Christine de Pizan in her study

Christine de Pizan in her study

Susan Groag Bell

Journal of Medieval and Humanistic Studies, June, 10 (2008)


The image of Christine in her study is enthralling – I expect all who know her work and have seen some of the illustrations in her manuscripts feel the same about it. Ever since I first became involved with her I have been seduced by the idea of this amazing woman in her book-lined cell, expounding for our delight her love of learning and her pleasure in her work.

At the back of my mind as I have thought about Christine in her study has been the idea of “creativity”, as well as the question: where does inspiration come from? What leads us to think creatively? Much has been written by scholars of Christine de Pizan about the many authors, such as Boccaccio, Boetheus, and Dante whose works she used and transformed into her own writings. What interests me here is how she created her own particular brand of figures to shape her books and give them their focus. At what point of her compositions did she have the idea of using, for example Reason, Rectitude and Justice in the Cité des dames, or Dame Opinion and Dame Philosophy in L’Advision, or The Cumean Sibyl in Le Chemin de longue Estude and then wove these together into the various transformations of her texts. I am not now thinking of Christine’s obvious proto-feminism, I am curious about the times and reasons when Christine’s study was helpful for ideas to strike. I believe the arrangement of the room in which she worked had an influence on her creativity.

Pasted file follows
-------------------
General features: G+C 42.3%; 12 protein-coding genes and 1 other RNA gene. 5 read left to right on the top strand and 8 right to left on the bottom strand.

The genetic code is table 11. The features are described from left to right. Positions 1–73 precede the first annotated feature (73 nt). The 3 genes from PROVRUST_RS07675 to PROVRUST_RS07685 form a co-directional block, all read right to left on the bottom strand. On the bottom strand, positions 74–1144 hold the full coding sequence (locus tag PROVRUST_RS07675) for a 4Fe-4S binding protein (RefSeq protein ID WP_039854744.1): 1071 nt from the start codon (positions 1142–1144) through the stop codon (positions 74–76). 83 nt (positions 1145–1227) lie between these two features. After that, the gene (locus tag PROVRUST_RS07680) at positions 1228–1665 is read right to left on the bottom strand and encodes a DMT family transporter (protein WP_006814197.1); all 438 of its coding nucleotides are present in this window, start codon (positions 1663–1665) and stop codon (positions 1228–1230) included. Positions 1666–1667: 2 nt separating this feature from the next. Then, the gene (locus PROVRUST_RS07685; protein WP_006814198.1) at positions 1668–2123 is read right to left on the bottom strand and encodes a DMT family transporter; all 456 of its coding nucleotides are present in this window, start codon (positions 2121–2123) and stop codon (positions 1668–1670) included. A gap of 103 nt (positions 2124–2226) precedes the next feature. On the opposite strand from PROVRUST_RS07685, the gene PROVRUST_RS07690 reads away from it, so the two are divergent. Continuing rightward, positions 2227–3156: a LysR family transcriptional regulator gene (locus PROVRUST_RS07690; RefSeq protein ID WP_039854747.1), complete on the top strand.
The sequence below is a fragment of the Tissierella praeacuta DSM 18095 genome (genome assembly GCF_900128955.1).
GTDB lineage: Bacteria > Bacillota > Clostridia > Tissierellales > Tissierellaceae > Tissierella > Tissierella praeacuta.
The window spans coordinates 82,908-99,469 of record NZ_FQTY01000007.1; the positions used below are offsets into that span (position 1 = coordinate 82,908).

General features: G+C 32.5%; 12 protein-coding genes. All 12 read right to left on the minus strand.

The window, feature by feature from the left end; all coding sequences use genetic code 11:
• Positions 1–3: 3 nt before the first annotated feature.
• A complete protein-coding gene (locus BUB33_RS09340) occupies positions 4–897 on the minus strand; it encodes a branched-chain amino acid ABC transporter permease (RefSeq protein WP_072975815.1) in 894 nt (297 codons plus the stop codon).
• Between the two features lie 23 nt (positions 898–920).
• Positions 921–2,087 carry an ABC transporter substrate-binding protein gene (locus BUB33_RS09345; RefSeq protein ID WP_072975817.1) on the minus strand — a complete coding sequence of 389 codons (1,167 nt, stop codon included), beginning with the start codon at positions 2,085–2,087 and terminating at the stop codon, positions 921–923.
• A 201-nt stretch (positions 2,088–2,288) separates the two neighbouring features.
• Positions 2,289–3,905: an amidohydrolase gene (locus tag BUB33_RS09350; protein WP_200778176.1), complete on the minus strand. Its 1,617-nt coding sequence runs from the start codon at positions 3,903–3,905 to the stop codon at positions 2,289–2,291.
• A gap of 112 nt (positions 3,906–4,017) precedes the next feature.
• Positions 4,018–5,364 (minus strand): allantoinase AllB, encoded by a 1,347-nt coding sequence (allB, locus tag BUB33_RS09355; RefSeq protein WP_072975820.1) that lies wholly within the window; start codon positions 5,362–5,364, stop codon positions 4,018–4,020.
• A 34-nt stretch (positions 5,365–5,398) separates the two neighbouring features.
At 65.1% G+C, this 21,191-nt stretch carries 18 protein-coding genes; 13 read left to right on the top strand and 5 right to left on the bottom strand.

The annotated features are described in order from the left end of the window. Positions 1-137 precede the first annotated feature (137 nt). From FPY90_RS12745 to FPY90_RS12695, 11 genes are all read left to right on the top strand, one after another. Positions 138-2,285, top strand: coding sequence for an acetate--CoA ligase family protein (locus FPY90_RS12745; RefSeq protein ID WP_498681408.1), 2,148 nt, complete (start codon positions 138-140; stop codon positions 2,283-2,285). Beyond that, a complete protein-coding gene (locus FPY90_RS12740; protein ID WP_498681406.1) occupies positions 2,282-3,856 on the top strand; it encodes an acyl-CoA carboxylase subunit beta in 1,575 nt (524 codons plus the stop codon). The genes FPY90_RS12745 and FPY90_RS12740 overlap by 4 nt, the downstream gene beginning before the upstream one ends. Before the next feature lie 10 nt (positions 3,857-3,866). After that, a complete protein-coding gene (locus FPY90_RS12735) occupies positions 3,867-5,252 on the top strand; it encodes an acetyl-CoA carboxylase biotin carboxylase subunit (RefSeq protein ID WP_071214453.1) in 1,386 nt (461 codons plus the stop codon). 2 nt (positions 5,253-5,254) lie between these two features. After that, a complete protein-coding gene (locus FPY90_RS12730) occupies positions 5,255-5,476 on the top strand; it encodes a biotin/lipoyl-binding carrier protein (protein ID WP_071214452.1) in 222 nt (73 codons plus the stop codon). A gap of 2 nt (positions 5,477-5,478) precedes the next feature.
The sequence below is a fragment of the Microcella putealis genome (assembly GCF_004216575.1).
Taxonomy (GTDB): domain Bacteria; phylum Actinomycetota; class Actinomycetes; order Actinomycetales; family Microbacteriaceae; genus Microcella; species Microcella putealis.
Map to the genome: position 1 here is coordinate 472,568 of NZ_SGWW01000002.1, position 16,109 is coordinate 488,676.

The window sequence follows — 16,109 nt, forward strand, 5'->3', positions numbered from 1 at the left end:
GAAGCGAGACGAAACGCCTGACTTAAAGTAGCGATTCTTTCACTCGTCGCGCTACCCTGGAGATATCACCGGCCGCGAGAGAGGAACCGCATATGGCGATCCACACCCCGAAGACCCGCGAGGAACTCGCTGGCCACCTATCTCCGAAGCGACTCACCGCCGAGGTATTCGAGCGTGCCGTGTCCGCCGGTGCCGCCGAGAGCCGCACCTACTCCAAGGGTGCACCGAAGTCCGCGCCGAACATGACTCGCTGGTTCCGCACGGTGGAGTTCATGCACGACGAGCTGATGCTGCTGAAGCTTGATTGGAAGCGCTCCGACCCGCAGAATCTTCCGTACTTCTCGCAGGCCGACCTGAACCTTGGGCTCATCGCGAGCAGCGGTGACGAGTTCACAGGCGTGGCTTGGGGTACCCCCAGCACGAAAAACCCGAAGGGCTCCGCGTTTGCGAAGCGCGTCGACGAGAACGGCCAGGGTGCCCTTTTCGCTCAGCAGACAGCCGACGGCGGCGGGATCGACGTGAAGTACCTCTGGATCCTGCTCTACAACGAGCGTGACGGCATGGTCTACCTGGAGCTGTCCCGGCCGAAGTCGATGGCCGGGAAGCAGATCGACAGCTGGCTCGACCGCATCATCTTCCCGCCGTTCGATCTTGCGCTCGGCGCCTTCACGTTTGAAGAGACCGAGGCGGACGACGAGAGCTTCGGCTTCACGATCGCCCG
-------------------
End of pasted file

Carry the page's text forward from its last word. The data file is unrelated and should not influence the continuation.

The term study was already in use as a place for educationand work in the 13th century both in French and in English. The Grand Robert2 defines étude in 1216 as “lieu ou s’exercise cet effort de l’esprit, cette studieuse activité”. The Oxford English Dictionarygives the 1309 meaning of “Study” as follows: “A room furnished with books and used for private study, reading, writing, or the like.” It is also used by Christine’s contemporary Geoffrey Chaucer with this meaning in the Franklin’s Tale in 1386. In this article I will describe the physical layout of Christine’s study and the disposition of her desk and writing tools and compare these with the manner in which the illustrators of her manuscripts depicted it. But I will also define her study as a place of learning and then of creating something new from the learned material.

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